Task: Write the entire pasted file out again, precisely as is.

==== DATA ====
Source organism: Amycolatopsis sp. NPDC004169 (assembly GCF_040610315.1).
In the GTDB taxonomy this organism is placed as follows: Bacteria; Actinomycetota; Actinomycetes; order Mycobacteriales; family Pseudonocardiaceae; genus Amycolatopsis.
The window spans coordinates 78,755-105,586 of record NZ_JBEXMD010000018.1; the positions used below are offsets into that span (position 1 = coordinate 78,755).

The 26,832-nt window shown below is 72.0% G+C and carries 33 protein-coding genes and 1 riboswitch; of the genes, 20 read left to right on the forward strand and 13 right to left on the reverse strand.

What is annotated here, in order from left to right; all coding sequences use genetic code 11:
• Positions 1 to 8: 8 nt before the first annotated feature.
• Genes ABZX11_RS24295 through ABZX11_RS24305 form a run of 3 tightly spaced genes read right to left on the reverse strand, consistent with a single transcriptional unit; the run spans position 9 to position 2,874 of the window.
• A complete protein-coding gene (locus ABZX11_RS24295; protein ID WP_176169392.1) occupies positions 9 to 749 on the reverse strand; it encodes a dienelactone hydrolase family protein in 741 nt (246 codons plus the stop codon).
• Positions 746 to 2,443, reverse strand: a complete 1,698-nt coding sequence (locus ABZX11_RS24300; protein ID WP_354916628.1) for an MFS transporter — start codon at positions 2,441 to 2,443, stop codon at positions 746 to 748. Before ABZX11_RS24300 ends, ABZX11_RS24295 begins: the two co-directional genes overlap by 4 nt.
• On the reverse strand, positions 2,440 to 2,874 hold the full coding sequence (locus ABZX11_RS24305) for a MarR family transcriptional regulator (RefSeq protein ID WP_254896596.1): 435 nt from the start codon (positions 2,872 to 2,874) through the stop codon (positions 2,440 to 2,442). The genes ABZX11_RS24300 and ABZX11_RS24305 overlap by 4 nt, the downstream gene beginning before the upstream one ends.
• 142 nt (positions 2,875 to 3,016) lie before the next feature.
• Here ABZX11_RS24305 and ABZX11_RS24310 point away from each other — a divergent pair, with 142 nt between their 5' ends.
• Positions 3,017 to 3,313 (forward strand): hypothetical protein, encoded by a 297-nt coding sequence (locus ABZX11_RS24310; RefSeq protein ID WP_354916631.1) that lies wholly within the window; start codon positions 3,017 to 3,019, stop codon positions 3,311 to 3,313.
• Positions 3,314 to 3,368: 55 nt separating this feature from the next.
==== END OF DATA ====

Source organism: Amycolatopsis sp. NPDC004169 (assembly GCF_040610315.1).
In the GTDB taxonomy this organism is placed as follows: Bacteria; Actinomycetota; Actinomycetes; order Mycobacteriales; family Pseudonocardiaceae; genus Amycolatopsis.
The window spans coordinates 78,755-105,586 of record NZ_JBEXMD010000018.1; the positions used below are offsets into that span (position 1 = coordinate 78,755).

The 26,832-nt window shown below is 72.0% G+C and carries 33 protein-coding genes and 1 riboswitch; of the genes, 20 read left to right on the forward strand and 13 right to left on the reverse strand.

What is annotated here, in order from left to right; all coding sequences use genetic code 11:
• Positions 1 to 8: 8 nt before the first annotated feature.
• Genes ABZX11_RS24295 through ABZX11_RS24305 form a run of 3 tightly spaced genes read right to left on the reverse strand, consistent with a single transcriptional unit; the run spans position 9 to position 2,874 of the window.
• A complete protein-coding gene (locus ABZX11_RS24295; protein ID WP_176169392.1) occupies positions 9 to 749 on the reverse strand; it encodes a dienelactone hydrolase family protein in 741 nt (246 codons plus the stop codon).
• Positions 746 to 2,443, reverse strand: a complete 1,698-nt coding sequence (locus ABZX11_RS24300; protein ID WP_354916628.1) for an MFS transporter — start codon at positions 2,441 to 2,443, stop codon at positions 746 to 748. Before ABZX11_RS24300 ends, ABZX11_RS24295 begins: the two co-directional genes overlap by 4 nt.
• On the reverse strand, positions 2,440 to 2,874 hold the full coding sequence (locus ABZX11_RS24305) for a MarR family transcriptional regulator (RefSeq protein ID WP_254896596.1): 435 nt from the start codon (positions 2,872 to 2,874) through the stop codon (positions 2,440 to 2,442). The genes ABZX11_RS24300 and ABZX11_RS24305 overlap by 4 nt, the downstream gene beginning before the upstream one ends.
• 142 nt (positions 2,875 to 3,016) lie before the next feature.
• Here ABZX11_RS24305 and ABZX11_RS24310 point away from each other — a divergent pair, with 142 nt between their 5' ends.
• Positions 3,017 to 3,313 (forward strand): hypothetical protein, encoded by a 297-nt coding sequence (locus ABZX11_RS24310; RefSeq protein ID WP_354916631.1) that lies wholly within the window; start codon positions 3,017 to 3,019, stop codon positions 3,311 to 3,313.
• Positions 3,314 to 3,368: 55 nt separating this feature from the next.